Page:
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The Day the World Changed : Are We There Yet?

The Day the World Changed

October 28, 2008 · Posted in culture, iPhone 

I did something the other day that I have never done before in my life.

I put my cell phone in my pocket.

A little background information is in order here. I’m not a phone person. I prefer to communicate by e-mail or messaging. I don’t feel a need to always be in contact. In fact, I like having times during my day when no one can find me. I tried Twitter for a few months and came away thinking “so what?” I have a Facebook page, but I mainly use it to do something called “poking” which I really don’t fully understand. I got my first cell phone when my oldest son started driving. I only turned it on when he was away from the house. Other times it was turned off and either buried in my pack or sitting at home on the kitchen table. Once or twice I ordered pizza with it.

Oh–and one more piece of important information. The cell phone I put in my pocket the other day was an iPhone 3G.

The world changed for me when I was sitting alone at a neighborhood Subway eating a tuna sub and reading the New York Times on my iPhone. I ran across an interesting article on behavioral economics–an interest of my other son’s–and I sent the article to him using my iPhone. It was later that I fully realized what I had done. I was reading the current issue of the Times in a little shop in Fairbanks, Alaska. I sent an e-mail to a student in Wyoming. I didn’t need to look for a network. I didn’t need to fuss with multiple applications on my phone. The icons and text were big enough for me to read and the buttons were big enough for me to touch. It just worked.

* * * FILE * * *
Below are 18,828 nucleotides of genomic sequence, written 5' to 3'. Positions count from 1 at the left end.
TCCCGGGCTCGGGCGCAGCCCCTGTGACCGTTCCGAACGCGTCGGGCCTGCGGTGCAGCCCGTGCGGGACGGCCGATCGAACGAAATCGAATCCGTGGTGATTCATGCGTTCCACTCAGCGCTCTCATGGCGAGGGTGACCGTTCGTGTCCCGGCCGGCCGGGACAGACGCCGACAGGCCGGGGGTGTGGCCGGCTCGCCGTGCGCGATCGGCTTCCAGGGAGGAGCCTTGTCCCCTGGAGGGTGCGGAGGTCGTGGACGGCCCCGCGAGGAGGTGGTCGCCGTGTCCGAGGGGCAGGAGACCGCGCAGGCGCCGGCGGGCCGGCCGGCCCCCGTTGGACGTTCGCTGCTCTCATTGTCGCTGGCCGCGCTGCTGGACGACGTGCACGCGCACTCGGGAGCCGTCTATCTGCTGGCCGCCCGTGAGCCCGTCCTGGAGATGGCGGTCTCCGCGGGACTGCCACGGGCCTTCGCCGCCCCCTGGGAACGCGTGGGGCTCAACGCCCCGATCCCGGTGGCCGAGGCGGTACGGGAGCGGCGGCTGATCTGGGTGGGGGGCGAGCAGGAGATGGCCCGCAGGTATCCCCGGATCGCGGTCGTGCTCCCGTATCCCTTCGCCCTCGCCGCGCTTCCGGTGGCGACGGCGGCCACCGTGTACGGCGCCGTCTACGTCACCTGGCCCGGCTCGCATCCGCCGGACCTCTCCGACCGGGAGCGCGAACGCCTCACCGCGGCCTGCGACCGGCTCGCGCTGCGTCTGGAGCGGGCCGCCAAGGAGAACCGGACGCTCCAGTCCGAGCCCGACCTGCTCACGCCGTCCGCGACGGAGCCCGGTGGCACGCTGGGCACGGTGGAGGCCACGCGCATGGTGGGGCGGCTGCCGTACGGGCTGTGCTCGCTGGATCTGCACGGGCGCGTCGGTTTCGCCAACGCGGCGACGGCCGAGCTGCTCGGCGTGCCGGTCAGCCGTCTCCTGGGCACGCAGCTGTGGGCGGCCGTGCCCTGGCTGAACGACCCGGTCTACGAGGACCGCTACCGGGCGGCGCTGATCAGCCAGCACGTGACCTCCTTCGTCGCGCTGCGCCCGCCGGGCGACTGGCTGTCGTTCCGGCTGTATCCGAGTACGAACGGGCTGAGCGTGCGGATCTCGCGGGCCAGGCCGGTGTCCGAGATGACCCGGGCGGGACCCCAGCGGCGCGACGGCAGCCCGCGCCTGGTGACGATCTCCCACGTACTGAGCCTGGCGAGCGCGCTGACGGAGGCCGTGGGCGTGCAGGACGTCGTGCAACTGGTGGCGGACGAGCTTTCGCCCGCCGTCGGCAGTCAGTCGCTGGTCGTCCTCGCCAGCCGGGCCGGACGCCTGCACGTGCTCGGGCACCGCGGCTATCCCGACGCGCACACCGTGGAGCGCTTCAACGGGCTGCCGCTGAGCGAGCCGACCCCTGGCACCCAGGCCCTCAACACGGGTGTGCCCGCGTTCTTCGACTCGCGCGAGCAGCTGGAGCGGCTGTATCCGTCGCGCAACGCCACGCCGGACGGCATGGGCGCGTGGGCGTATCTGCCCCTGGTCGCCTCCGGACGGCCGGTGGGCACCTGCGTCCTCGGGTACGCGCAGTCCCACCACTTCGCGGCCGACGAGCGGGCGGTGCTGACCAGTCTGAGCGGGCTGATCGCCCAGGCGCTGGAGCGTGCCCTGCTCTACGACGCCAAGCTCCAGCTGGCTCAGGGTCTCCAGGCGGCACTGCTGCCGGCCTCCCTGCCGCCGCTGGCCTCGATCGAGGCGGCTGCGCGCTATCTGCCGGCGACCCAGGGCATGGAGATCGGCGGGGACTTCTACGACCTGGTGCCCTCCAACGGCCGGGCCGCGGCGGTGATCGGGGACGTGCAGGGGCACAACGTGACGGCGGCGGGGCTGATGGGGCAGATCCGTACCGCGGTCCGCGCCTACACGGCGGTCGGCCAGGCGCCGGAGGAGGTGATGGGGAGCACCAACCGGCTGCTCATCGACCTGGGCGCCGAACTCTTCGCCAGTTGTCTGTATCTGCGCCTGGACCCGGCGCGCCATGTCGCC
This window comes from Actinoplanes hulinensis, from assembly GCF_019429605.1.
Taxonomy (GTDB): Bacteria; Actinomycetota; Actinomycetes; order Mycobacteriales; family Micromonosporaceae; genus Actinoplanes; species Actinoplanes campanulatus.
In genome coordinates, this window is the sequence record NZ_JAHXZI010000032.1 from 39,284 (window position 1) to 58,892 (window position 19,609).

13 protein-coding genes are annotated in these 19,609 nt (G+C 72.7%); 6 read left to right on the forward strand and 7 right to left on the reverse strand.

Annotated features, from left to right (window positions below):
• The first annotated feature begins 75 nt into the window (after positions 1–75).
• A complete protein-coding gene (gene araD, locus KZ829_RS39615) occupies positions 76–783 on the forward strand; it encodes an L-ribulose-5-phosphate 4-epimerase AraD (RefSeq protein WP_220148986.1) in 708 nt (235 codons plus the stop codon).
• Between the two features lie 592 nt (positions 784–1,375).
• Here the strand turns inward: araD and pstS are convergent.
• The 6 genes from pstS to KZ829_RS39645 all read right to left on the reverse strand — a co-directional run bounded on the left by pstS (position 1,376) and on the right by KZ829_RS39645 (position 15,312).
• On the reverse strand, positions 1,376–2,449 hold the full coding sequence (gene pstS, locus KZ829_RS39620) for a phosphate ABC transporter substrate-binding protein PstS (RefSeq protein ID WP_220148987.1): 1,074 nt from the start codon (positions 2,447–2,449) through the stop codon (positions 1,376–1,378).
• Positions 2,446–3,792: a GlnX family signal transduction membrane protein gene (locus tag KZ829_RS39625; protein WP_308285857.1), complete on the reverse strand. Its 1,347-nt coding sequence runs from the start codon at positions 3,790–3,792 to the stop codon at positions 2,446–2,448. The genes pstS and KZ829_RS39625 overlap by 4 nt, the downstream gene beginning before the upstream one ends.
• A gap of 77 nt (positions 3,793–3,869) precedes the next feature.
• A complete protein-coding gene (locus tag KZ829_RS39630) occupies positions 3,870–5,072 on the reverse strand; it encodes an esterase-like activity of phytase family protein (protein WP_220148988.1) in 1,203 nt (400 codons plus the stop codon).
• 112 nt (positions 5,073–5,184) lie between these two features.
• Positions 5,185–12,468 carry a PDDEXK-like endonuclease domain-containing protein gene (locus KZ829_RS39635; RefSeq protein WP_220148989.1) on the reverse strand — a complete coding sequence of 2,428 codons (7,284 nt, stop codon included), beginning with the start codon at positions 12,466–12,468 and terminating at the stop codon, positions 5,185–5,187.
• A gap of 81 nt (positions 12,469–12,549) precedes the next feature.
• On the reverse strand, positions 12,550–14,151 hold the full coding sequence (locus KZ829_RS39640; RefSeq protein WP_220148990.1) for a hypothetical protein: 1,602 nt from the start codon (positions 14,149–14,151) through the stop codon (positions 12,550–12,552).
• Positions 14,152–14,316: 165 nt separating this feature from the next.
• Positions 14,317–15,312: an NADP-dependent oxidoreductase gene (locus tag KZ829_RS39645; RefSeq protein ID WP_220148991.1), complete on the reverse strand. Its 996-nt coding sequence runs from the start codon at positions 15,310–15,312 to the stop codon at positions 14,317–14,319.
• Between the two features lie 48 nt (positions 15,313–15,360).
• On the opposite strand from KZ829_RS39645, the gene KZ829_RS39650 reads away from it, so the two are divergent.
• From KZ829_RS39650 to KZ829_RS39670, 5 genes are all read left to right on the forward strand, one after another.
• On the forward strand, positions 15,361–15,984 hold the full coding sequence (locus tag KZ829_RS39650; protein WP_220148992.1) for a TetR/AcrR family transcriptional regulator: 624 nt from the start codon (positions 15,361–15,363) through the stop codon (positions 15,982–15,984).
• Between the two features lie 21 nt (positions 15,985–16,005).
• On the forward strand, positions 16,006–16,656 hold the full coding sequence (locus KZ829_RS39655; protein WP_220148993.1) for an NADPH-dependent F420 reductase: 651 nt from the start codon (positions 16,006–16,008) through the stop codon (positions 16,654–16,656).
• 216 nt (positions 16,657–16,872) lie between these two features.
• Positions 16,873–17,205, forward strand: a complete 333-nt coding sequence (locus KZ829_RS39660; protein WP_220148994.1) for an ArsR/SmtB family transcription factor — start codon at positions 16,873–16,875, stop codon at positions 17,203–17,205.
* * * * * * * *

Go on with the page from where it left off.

Since then I haven’t been able to allow my iPhone to get very far away from me. It has very little to do with the fact that it’s a phone. It has more to do with the fact that I can locate my position using GPS, fly around the world with Google Earth, look up a word that I should really know (the last one was solipsism), check the political polls, read a bit of news, check and send e-mail, look at some photos, play a movie, find out what song is playing on the radio (Shazam!), play a game or two, and even phone my family. And I can do it easily.

The implications for education are enormous. Field trips take on a whole new meaning. Emergency contacts are a tap away. Content residing on my phone can be played on a TV. I think this is the device I have always been waiting for. It didn’t take long for it to change my world.

My iPhone now resides in my pocket, always turned on. Someone might call me…

Comments

5 Responses to “The Day the World Changed”

  1. Melissa on December 8th, 2008 12:00 pm

    I haven’t broken down and agreed to let my husband get one for the family yet. But I don’t think it will take much longer for him to convince me that we need one. They do look like really neat little gadgets.

  2. […] We There Yet?Teaching 2.0 in a Web 2.0 world. « The Day the World Changed […]

  3. Crystal Risse on April 30th, 2009 11:21 pm

    Skip-
    You are right-these are great devices, filled with helpful, useful applications, and they just happen to reside on a cell phone. The possibilities are endless.
    I am encouraged that you are an open minded person, who is willing to learn new things and embrace change. It is o.k. to let change happen……

  4. Chris L on November 20th, 2009 12:33 pm

    All the good reasons for carrying a phone (I HATE talking on the phone) have nothing to do with the phone part!

    All the goodness of the iPhone comes from it being a mini-computer– if the iTouch had the camera and GPS I’d almost never even think of the iPhone…

  5. Skip on November 20th, 2009 1:40 pm

    I’m with you, Chris. If there were a data-enabled iPod touch with a camera and GPS, I’d buy it in a heartbeat and I’d figure out some way to buy one for each of my K-12 students as well. There are rumors of such a device coming from Google, carrier-independent to boot. I’ll get in the first line that I see forming…

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